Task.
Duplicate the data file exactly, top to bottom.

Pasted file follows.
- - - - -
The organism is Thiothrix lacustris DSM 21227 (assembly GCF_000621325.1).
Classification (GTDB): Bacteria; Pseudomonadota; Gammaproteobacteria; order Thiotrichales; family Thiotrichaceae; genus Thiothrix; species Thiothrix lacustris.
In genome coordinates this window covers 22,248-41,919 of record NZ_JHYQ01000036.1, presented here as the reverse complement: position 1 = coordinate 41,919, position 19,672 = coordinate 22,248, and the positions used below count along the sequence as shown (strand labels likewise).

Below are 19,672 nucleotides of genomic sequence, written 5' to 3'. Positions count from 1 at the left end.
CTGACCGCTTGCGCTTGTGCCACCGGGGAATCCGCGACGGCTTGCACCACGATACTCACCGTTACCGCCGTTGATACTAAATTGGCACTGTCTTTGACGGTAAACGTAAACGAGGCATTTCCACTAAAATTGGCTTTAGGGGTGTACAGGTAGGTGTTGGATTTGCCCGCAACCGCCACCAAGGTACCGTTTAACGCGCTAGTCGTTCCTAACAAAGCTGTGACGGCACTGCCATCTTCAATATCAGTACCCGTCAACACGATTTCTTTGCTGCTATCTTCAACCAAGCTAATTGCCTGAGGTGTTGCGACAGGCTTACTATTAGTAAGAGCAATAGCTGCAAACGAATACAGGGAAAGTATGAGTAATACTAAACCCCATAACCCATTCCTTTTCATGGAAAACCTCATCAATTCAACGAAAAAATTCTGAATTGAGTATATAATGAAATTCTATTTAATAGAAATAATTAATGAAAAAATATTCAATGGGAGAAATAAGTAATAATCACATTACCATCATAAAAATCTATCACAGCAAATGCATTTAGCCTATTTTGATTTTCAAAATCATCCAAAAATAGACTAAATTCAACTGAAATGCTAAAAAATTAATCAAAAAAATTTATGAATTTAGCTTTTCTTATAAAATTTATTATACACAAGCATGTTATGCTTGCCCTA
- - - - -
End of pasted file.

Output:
The organism is Thiothrix lacustris DSM 21227 (assembly GCF_000621325.1).
Classification (GTDB): Bacteria; Pseudomonadota; Gammaproteobacteria; order Thiotrichales; family Thiotrichaceae; genus Thiothrix; species Thiothrix lacustris.
In genome coordinates this window covers 22,248-41,919 of record NZ_JHYQ01000036.1, presented here as the reverse complement: position 1 = coordinate 41,919, position 19,672 = coordinate 22,248, and the positions used below count along the sequence as shown (strand labels likewise).

Below are 19,672 nucleotides of genomic sequence, written 5' to 3'. Positions count from 1 at the left end.
CTGACCGCTTGCGCTTGTGCCACCGGGGAATCCGCGACGGCTTGCACCACGATACTCACCGTTACCGCCGTTGATACTAAATTGGCACTGTCTTTGACGGTAAACGTAAACGAGGCATTTCCACTAAAATTGGCTTTAGGGGTGTACAGGTAGGTGTTGGATTTGCCCGCAACCGCCACCAAGGTACCGTTTAACGCGCTAGTCGTTCCTAACAAAGCTGTGACGGCACTGCCATCTTCAATATCAGTACCCGTCAACACGATTTCTTTGCTGCTATCTTCAACCAAGCTAATTGCCTGAGGTGTTGCGACAGGCTTACTATTAGTAAGAGCAATAGCTGCAAACGAATACAGGGAAAGTATGAGTAATACTAAACCCCATAACCCATTCCTTTTCATGGAAAACCTCATCAATTCAACGAAAAAATTCTGAATTGAGTATATAATGAAATTCTATTTAATAGAAATAATTAATGAAAAAATATTCAATGGGAGAAATAAGTAATAATCACATTACCATCATAAAAATCTATCACAGCAAATGCATTTAGCCTATTTTGATTTTCAAAATCATCCAAAAATAGACTAAATTCAACTGAAATGCTAAAAAATTAATCAAAAAAATTTATGAATTTAGCTTTTCTTATAAAATTTATTATACACAAGCATGTTATGCTTGCCCTA